Annemarie M A de Graaf

Massachusetts General Hospital, Boston, Massachusetts, United States

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Publications (1)8.72 Total impact

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    ABSTRACT: In brain tumors, cerebral edema is a significant source of morbidity and mortality. Recent studies have shown that inhibition of vascular endothelial growth factor (VEGF) signaling induces transient vascular normalization and reduces cerebral edema, resulting in a modest survival benefit in glioblastoma patients. During anti-VEGF treatment, circulating levels of angiopoietin (Ang)-2 remained high after an initial minor reduction. It is not known, however, whether Ang-2 can modulate anti-VEGF treatment of glioblastoma. Here, we used an orthotopic glioma model to test the hypothesis that Ang-2 is an additional target for improving the efficacy of current anti-VEGF therapies in glioma patients. To recapitulate high levels of Ang-2 in glioblastoma patients during anti-VEGF treatment, Ang-2 was ectopically expressed in U87 glioma cells. Animal survival and tumor growth were assessed to determine the effects of Ang-2 and anti-VEGF receptor 2 (VEGFR2) treatment. We also monitored morphologic and functional vascular changes using multiphoton laser scanning microscopy and immunohistochemistry. Ectopic expression of Ang-2 had no effect on vascular permeability, tumor growth, or survival, although it resulted in higher vascular density, with dilated vessels and reduced mural cell coverage. On the other hand, when combined with anti-VEGFR2 treatment, Ang-2 destabilized vessels without affecting vessel regression and compromised the survival benefit of VEGFR2 inhibition by increasing vascular permeability. VEGFR2 inhibition normalized tumor vasculature whereas ectopic expression of Ang-2 diminished the beneficial effects of VEGFR2 blockade by inhibiting vessel normalization. Cancer treatment regimens combining anti-VEGF and anti-Ang-2 agents may be an effective strategy to improve the efficacy of current anti-VEGF therapies.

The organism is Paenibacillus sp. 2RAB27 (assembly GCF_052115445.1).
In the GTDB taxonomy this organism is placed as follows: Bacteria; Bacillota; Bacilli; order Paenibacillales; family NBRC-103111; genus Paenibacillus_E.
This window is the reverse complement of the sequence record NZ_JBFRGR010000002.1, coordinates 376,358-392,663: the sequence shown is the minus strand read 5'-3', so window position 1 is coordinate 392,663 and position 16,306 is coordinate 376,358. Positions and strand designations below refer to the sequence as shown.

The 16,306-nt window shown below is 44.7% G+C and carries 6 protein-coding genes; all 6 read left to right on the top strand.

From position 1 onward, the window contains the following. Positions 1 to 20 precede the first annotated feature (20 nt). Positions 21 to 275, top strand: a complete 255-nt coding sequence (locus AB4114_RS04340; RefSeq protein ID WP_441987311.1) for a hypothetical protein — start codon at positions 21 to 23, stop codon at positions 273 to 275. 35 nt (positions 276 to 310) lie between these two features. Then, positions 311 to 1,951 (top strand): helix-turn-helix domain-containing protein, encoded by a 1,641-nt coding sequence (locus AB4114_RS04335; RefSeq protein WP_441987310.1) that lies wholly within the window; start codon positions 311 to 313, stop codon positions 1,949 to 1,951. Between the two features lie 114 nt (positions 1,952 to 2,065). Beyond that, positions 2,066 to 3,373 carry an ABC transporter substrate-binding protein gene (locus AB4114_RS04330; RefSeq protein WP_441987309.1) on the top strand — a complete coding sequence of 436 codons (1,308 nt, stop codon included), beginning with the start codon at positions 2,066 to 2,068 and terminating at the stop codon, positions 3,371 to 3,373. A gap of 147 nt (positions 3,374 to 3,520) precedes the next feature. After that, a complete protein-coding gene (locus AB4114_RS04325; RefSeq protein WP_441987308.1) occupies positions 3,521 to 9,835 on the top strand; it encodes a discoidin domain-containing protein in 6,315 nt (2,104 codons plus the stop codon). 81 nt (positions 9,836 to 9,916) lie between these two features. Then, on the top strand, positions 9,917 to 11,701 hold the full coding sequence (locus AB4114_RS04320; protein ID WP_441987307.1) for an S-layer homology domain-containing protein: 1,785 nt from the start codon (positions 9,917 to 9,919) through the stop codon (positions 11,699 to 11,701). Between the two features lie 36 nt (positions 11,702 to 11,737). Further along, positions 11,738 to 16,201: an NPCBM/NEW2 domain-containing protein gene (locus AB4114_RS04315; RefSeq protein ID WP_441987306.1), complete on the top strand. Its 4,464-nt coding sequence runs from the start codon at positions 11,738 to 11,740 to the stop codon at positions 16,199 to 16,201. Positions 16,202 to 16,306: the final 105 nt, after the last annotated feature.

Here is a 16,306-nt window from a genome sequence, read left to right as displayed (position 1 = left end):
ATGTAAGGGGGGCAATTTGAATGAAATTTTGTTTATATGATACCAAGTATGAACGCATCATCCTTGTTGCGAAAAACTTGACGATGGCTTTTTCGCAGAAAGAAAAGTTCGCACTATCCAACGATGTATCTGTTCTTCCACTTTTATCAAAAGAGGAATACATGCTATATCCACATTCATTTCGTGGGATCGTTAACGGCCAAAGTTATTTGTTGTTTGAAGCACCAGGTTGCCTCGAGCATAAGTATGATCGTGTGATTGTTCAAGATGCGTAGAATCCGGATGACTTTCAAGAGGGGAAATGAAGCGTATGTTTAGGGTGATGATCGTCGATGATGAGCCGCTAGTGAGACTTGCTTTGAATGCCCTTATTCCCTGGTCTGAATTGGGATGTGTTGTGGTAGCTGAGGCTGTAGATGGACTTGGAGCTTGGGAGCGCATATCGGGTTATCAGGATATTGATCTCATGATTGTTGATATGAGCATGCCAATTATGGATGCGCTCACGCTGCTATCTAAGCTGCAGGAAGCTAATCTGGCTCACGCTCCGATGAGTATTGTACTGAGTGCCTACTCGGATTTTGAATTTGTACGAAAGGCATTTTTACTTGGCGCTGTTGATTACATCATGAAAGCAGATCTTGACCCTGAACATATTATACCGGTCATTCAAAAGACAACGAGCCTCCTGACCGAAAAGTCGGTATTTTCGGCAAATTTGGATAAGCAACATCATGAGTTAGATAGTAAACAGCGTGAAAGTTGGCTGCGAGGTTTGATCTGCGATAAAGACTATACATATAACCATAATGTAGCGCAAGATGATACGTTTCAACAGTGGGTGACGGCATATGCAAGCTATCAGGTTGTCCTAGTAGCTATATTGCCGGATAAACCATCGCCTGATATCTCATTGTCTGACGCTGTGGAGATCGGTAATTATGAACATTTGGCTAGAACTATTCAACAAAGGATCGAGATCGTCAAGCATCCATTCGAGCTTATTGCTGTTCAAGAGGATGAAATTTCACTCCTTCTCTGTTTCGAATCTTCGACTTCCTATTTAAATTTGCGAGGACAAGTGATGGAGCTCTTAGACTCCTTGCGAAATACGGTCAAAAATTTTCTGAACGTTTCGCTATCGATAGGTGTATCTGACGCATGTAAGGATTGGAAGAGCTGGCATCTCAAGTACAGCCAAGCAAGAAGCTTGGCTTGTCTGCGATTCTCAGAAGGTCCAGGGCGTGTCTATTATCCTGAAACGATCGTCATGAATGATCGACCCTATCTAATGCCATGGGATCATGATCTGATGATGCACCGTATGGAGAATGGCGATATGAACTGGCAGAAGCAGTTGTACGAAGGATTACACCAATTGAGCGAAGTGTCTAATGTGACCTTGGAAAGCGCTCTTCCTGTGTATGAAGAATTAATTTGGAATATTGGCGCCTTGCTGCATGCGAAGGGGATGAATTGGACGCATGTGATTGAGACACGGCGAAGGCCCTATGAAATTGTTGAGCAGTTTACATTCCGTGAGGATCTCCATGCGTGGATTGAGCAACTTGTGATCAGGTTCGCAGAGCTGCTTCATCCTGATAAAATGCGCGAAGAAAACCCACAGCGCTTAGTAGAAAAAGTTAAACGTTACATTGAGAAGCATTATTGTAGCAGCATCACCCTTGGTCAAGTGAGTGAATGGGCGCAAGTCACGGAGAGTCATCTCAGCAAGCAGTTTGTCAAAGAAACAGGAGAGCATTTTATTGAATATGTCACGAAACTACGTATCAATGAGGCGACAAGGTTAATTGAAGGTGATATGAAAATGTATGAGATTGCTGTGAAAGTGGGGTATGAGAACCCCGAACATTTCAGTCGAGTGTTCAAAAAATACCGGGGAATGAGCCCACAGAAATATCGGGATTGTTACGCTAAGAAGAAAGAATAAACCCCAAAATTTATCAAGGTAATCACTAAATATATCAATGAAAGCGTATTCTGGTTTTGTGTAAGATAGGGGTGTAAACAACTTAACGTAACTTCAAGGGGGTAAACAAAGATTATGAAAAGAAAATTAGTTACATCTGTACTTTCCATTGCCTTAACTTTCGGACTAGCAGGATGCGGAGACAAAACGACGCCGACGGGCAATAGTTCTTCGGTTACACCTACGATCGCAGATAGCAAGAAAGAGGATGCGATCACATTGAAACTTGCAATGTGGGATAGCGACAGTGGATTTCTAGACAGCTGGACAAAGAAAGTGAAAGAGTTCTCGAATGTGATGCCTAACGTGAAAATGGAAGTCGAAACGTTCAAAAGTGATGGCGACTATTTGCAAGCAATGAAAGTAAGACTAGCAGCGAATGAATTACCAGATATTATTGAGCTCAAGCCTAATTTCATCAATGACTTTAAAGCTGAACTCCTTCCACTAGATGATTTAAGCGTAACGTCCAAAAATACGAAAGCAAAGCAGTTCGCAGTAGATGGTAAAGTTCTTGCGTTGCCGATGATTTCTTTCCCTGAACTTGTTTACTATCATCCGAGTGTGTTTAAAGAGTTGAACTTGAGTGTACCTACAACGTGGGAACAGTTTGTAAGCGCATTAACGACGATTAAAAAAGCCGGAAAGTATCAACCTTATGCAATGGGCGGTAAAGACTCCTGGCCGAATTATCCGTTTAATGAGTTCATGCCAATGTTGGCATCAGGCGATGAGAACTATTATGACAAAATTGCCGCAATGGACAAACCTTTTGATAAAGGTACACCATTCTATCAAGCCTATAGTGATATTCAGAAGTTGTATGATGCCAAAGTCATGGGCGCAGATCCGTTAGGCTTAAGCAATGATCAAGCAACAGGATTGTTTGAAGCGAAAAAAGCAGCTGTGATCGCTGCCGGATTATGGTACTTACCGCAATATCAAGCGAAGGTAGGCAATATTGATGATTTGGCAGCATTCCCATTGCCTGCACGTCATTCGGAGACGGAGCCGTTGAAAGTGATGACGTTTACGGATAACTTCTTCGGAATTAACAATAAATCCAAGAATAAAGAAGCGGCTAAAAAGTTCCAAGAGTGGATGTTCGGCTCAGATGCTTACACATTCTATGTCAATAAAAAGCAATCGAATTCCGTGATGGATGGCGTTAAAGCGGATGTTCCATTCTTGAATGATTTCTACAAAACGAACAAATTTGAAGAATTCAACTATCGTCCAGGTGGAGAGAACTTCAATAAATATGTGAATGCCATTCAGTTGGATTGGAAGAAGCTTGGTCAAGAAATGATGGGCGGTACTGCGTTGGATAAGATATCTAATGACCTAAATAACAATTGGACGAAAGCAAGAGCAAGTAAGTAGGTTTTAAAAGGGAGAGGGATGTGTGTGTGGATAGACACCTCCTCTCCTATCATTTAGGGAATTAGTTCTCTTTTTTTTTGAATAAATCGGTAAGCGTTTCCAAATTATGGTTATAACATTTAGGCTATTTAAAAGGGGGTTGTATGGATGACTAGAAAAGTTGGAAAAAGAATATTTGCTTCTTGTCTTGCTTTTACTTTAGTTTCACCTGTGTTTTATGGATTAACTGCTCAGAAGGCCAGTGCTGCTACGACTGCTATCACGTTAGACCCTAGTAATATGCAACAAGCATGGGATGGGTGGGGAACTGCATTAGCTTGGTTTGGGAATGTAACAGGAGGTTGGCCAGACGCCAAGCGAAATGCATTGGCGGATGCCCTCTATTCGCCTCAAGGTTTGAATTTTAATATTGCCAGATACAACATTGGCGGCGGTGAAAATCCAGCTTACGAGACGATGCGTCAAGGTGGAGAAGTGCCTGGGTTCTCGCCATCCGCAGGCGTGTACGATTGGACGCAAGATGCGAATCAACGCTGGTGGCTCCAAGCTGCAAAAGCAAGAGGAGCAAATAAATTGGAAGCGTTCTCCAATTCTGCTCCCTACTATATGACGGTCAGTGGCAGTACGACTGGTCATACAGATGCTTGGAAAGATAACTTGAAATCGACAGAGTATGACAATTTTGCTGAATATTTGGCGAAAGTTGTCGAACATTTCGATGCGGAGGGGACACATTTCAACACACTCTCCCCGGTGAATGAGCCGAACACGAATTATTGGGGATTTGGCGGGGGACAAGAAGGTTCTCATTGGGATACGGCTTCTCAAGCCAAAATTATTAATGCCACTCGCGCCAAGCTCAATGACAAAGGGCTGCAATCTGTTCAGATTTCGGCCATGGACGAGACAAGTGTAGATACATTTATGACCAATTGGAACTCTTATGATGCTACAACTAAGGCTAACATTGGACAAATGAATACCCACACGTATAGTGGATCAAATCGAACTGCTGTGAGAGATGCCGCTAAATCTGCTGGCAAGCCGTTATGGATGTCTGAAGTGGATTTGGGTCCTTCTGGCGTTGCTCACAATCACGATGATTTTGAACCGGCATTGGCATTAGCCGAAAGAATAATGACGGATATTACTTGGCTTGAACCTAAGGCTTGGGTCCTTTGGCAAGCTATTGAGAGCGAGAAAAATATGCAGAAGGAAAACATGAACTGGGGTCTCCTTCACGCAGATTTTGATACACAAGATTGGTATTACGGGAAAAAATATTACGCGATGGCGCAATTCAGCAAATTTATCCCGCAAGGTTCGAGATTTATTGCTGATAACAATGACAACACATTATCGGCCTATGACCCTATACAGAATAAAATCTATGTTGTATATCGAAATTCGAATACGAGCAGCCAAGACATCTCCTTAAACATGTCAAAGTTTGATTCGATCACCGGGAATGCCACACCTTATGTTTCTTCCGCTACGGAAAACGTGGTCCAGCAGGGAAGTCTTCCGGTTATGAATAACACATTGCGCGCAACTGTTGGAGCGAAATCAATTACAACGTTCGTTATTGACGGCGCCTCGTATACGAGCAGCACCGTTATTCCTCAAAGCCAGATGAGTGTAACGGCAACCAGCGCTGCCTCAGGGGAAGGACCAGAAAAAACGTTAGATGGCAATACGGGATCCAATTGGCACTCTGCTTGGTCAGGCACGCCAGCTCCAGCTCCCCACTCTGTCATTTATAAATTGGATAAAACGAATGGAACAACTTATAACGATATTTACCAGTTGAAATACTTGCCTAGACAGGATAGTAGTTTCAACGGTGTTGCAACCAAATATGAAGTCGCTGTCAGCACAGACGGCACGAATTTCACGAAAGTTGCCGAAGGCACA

Full-text · Article · Jul 2010 · Clinical Cancer Research